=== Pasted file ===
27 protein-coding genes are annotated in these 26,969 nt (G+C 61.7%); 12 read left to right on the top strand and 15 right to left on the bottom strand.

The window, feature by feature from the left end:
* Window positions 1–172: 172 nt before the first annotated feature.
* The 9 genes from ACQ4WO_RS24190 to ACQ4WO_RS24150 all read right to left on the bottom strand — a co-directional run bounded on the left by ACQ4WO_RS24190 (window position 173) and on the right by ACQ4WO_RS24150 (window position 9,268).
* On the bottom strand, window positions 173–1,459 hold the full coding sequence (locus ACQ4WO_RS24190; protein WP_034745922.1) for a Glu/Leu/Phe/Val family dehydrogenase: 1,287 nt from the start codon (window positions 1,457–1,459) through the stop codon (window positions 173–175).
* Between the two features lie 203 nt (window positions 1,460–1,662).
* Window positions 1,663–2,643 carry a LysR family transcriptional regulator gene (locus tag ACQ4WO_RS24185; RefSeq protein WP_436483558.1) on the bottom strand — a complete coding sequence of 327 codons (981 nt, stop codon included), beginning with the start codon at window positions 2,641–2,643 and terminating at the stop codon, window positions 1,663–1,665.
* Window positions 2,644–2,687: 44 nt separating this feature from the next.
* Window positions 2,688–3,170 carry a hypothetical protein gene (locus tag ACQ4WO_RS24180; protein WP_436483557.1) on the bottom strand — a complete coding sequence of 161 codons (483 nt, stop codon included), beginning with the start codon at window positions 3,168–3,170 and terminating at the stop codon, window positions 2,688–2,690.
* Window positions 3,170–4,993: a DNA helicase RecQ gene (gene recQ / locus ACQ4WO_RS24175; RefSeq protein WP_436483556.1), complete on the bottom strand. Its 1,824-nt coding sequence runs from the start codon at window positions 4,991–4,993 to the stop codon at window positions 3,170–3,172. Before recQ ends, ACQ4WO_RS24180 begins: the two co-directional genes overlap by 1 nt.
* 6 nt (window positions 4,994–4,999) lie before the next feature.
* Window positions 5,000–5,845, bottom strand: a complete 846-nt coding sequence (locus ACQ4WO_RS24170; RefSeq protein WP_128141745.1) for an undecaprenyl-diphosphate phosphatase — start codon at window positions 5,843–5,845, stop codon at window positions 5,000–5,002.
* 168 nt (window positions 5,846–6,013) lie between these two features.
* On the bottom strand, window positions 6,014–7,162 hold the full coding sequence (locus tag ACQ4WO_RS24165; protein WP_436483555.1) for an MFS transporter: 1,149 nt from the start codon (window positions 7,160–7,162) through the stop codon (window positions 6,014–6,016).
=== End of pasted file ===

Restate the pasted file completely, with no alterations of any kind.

27 protein-coding genes are annotated in these 26,969 nt (G+C 61.7%); 12 read left to right on the top strand and 15 right to left on the bottom strand.

The window, feature by feature from the left end:
* Window positions 1–172: 172 nt before the first annotated feature.
* The 9 genes from ACQ4WO_RS24190 to ACQ4WO_RS24150 all read right to left on the bottom strand — a co-directional run bounded on the left by ACQ4WO_RS24190 (window position 173) and on the right by ACQ4WO_RS24150 (window position 9,268).
* On the bottom strand, window positions 173–1,459 hold the full coding sequence (locus ACQ4WO_RS24190; protein WP_034745922.1) for a Glu/Leu/Phe/Val family dehydrogenase: 1,287 nt from the start codon (window positions 1,457–1,459) through the stop codon (window positions 173–175).
* Between the two features lie 203 nt (window positions 1,460–1,662).
* Window positions 1,663–2,643 carry a LysR family transcriptional regulator gene (locus tag ACQ4WO_RS24185; RefSeq protein WP_436483558.1) on the bottom strand — a complete coding sequence of 327 codons (981 nt, stop codon included), beginning with the start codon at window positions 2,641–2,643 and terminating at the stop codon, window positions 1,663–1,665.
* Window positions 2,644–2,687: 44 nt separating this feature from the next.
* Window positions 2,688–3,170 carry a hypothetical protein gene (locus tag ACQ4WO_RS24180; protein WP_436483557.1) on the bottom strand — a complete coding sequence of 161 codons (483 nt, stop codon included), beginning with the start codon at window positions 3,168–3,170 and terminating at the stop codon, window positions 2,688–2,690.
* Window positions 3,170–4,993: a DNA helicase RecQ gene (gene recQ / locus ACQ4WO_RS24175; RefSeq protein WP_436483556.1), complete on the bottom strand. Its 1,824-nt coding sequence runs from the start codon at window positions 4,991–4,993 to the stop codon at window positions 3,170–3,172. Before recQ ends, ACQ4WO_RS24180 begins: the two co-directional genes overlap by 1 nt.
* 6 nt (window positions 4,994–4,999) lie before the next feature.
* Window positions 5,000–5,845, bottom strand: a complete 846-nt coding sequence (locus ACQ4WO_RS24170; RefSeq protein WP_128141745.1) for an undecaprenyl-diphosphate phosphatase — start codon at window positions 5,843–5,845, stop codon at window positions 5,000–5,002.
* 168 nt (window positions 5,846–6,013) lie between these two features.
* On the bottom strand, window positions 6,014–7,162 hold the full coding sequence (locus tag ACQ4WO_RS24165; protein WP_436483555.1) for an MFS transporter: 1,149 nt from the start codon (window positions 7,160–7,162) through the stop codon (window positions 6,014–6,016).